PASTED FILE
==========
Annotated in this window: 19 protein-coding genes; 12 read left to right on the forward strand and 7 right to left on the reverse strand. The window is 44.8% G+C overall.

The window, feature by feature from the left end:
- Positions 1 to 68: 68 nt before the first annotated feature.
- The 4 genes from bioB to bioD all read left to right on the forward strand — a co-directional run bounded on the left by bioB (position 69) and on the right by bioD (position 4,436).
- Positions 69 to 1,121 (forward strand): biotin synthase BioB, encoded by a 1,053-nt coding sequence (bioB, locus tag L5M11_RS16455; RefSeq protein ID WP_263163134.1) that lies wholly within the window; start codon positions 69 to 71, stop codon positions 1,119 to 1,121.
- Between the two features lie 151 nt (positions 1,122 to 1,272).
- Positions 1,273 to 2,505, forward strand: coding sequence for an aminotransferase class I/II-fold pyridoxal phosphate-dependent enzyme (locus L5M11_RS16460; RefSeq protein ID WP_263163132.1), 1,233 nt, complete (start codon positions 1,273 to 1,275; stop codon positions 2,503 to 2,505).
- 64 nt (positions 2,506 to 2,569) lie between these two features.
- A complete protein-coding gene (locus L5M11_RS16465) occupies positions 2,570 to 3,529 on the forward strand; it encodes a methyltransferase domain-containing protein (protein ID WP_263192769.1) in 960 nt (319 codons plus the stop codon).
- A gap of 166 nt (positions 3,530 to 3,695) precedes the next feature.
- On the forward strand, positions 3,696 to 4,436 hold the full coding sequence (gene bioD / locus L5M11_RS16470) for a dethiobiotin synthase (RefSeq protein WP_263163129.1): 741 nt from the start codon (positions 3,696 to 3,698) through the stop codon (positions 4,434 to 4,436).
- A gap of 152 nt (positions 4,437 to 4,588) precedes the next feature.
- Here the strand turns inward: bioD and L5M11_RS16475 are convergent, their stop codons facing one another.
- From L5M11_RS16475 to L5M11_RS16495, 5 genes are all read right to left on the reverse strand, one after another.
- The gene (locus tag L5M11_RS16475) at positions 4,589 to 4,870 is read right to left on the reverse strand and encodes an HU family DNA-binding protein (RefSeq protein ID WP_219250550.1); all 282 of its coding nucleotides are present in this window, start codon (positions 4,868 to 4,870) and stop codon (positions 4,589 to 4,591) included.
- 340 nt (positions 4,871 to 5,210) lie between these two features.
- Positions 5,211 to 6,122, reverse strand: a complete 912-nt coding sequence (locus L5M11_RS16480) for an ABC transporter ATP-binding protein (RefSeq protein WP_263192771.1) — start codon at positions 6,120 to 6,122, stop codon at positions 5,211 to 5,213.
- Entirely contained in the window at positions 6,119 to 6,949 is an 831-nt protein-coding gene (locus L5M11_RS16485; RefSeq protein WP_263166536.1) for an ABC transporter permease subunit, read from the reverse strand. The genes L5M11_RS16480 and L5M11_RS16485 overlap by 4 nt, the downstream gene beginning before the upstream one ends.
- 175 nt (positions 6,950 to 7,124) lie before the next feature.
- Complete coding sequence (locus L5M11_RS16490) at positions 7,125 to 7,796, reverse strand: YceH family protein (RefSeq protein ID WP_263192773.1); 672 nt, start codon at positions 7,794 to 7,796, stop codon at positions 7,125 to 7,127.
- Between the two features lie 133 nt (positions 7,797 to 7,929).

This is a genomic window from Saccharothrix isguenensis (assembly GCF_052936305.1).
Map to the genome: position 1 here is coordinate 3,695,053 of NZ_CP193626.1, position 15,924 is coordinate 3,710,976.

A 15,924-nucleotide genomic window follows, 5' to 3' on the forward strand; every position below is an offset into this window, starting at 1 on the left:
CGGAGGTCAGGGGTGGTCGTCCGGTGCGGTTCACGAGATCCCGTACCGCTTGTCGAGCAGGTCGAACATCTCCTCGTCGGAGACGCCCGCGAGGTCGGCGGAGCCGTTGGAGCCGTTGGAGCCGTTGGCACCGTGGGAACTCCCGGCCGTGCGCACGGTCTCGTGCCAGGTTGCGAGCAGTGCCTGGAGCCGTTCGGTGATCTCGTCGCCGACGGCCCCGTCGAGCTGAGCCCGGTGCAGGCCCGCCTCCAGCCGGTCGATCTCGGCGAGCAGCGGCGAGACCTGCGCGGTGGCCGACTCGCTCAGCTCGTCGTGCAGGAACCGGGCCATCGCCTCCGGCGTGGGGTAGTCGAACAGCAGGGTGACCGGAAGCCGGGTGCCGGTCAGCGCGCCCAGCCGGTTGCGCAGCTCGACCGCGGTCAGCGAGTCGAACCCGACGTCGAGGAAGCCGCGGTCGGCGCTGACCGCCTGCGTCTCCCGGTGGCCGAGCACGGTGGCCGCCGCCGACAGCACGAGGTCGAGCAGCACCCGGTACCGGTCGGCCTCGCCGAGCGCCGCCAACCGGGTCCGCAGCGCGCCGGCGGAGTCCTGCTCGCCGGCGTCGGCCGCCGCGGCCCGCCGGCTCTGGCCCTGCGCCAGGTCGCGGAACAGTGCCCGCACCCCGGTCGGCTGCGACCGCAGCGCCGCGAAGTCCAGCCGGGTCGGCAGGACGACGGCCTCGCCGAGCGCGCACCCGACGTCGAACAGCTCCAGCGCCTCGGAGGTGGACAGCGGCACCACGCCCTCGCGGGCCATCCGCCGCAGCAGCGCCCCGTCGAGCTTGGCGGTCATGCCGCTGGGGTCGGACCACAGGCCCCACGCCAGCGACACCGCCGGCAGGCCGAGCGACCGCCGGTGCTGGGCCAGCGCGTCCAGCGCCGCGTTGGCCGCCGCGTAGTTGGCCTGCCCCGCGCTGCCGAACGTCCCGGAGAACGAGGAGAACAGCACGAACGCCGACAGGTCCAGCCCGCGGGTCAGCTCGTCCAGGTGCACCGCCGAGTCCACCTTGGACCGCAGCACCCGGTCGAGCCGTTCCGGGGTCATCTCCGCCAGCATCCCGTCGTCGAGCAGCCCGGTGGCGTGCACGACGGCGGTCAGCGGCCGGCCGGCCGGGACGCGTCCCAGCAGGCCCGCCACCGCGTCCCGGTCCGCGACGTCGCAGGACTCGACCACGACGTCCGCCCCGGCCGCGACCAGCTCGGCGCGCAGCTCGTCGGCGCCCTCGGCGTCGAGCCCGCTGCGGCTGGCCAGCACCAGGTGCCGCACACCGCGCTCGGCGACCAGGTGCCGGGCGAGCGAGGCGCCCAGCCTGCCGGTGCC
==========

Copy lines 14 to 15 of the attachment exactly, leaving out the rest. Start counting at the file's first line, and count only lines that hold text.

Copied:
- From L5M11_RS16475 to L5M11_RS16495, 5 genes are all read right to left on the reverse strand, one after another.
- The gene (locus tag L5M11_RS16475) at positions 4,589 to 4,870 is read right to left on the reverse strand and encodes an HU family DNA-binding protein (RefSeq protein ID WP_219250550.1); all 282 of its coding nucleotides are present in this window, start codon (positions 4,868 to 4,870) and stop codon (positions 4,589 to 4,591) included.